Federal prosecutors are asking a judge not to release former Baltimore Police Gun Trace Task Force detective Daniel Hersl from prison early despite his cancer diagnosis, saying he’s shown no remorse for his crimes.

In opposing Hersl’s motion, prosecutors pointed to a form he filled out himself requesting that the warden of the prison where he is being held grant his release. Hersl wrote that he was “one of the highest decorated officer’s [sic] in BPD history.”

Hersl, 53, was perhaps referencing when he received the department’s Medal of Honor in 2012, for saving the life of a partner who had been shot. But his misdeeds have since far overshadowed that honor.

“Here, the defendant used his uniform and his gun to rob victims, and he and his co-conspirators caused immeasurable damage to the criminal justice system and to the community in Baltimore City,” Assistant U.S. Attorney Matthew Phelps wrote. “The defendant has expressed no remorse, and he accepts no responsibility for his conduct. The Court should deny his motion.”

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He was arrested and charged with racketeering in 2017 after an FBI investigation of his unit, the Gun Trace Task Force, uncovered that officers were regularly robbing citizens of cash and drugs, lying in official documents and stealing overtime, among other things. Hersl faced additional charges that predated his time in the unit. While some of his co-defendants had minor histories of misconduct complaints, Hersl was one of the most notorious officers in the Baltimore Police Department.

Hersl and another officer took the charges to trial in 2018, and they were convicted by a federal jury and sentenced to 18 years in prison each.

U.S. District Judge Catherine Blake noted “the harm that’s done to what’s already a level of distrust between many in our community and the police is only deepened by these kinds of proven crimes.”

Hersl is being held at a U.S. medical center in Springfield, Missouri, and his court filing says cancer was first detected in December 2022. By August, medical staff concluded the cancer had spread throughout his body and was “likely ... terminal.” Hersl’s attorney wrote in a motion for compassionate release last month that he should be allowed to stay with family and receive care.

Prosecutors noted that Hersl has continued to deny the accusations after his conviction. At trial, his defense attorney told jurors, if money was taken, it was lawfully seized and he had stolen it from the Police Department, and thus had not committed robberies. Hersl claimed in a motion to vacate his conviction that he wasn’t aware his attorney was going to say that, and that it was false and he is innocent.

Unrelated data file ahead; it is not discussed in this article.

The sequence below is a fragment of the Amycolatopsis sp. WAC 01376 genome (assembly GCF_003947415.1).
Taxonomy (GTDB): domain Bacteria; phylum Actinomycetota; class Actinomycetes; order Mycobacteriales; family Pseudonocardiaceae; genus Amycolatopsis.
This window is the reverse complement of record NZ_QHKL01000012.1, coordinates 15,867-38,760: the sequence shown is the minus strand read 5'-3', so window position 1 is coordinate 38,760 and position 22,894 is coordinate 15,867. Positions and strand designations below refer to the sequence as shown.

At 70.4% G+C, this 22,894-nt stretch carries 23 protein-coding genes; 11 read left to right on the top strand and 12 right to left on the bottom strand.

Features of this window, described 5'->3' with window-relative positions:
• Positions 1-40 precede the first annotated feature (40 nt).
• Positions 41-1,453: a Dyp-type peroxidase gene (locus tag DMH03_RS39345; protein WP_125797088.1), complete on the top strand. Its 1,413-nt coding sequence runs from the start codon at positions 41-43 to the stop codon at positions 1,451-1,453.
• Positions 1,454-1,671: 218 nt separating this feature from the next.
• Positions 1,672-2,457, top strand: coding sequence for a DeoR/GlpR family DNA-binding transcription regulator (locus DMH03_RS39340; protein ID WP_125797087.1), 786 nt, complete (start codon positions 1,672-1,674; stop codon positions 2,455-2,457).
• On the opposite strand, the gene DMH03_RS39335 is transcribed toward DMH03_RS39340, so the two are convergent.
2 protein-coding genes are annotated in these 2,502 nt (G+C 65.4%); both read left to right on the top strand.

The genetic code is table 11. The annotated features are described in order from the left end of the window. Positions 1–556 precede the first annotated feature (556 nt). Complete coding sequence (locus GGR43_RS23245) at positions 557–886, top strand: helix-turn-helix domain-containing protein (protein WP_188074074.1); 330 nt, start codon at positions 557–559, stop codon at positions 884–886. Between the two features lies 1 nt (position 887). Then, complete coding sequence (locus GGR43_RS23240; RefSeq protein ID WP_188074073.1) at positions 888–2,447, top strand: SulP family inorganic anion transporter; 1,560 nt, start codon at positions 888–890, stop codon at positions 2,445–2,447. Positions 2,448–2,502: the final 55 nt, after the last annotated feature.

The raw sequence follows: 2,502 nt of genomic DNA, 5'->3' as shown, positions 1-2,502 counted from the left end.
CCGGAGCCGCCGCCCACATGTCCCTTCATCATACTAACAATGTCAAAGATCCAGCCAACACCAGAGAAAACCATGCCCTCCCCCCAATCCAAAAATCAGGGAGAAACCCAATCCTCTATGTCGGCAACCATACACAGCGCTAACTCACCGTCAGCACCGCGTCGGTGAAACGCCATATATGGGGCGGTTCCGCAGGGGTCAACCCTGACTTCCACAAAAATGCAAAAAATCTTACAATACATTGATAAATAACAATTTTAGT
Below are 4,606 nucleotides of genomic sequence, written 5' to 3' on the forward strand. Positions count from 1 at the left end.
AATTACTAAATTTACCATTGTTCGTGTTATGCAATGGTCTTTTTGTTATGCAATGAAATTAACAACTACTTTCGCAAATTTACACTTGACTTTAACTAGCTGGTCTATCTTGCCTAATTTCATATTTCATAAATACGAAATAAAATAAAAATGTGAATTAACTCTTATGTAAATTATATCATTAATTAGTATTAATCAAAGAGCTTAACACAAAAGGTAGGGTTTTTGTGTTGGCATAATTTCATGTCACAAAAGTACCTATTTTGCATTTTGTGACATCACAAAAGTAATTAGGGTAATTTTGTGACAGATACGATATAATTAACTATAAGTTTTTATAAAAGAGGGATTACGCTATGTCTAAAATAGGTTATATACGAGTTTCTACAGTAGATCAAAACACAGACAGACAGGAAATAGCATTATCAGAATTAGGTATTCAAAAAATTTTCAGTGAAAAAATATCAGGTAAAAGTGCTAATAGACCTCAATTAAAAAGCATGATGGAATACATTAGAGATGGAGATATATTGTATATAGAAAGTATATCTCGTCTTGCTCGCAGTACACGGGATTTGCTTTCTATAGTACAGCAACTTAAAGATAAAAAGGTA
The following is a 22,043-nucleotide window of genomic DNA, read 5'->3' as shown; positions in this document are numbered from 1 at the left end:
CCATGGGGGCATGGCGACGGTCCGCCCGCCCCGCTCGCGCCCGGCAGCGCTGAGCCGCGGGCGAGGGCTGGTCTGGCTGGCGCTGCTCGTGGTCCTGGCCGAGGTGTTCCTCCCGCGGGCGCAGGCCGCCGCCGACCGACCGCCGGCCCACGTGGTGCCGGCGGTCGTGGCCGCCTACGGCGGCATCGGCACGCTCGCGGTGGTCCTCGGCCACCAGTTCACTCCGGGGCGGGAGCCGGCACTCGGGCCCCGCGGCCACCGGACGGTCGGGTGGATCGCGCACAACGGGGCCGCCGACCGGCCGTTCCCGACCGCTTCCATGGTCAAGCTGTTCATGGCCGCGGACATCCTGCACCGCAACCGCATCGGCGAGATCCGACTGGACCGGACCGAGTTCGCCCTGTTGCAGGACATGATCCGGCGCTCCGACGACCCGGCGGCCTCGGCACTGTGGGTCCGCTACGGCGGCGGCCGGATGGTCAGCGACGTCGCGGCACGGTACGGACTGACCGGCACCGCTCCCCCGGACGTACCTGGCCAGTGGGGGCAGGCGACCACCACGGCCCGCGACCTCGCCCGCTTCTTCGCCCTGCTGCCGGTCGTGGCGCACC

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He said he had suffered “guilt by association,” because he “unknowingly and involuntarily was assigned to a corrupt and dangerous internal police criminal conspiracy.”

Hersl first asked the warden for compassionate release in May after his cancer diagnosis. He was denied. The warden said he didn’t meet the medical criteria of having a debilitating condition that left him disabled or capable of only limited self-care.

Hersl asked again in August, saying he was awaiting surgery that never took place. “Please give me a chance to seek my own treatment where I have trust and confidence that I’m doing everything possible to beat this cancer,” he wrote.

He was denied again. The warden wrote that Hersl “greatly abused a position of public trust.”

“You have served only 36.5% of your imposed sentence,” the warden wrote to Hersl on Sept. 29. “Consideration of an early release would minimize the severity of your crime, which includes victims. At this point, you have no functional impairments and are still capable of physically re-offending.”

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Prosecutors said Hersl’s motion wrongly said he had been infraction free while incarcerated. Records show he has two infractions, from 2020 for refusing to obey an order and from 2022 for “disruptive conduct.”

They said, while Hersl met criteria for release, courts have denied requests to release terminally ill patients when the nature and circumstances of their offenses involved guns and violence. They said his post-sentencing conduct “indicates that he may still be a danger to the community.”

“He continues to deny any responsibility for his conduct. Instead, he blames the prosecutors, the FBI, the judiciary, and his attorney,” Phelps wrote. “This is not the kind of remorse or rehabilitation that would give the Court comfort that the defendant is not a danger.”


Justin Fenton is an investigative reporter for the Baltimore Banner. He previously spent 17 years at the Baltimore Sun, covering the criminal justice system. His book, "We Own This City: A True Story of Crime, Cops and Corruption," was released by Random House in 2021 and became an HBO miniseries.

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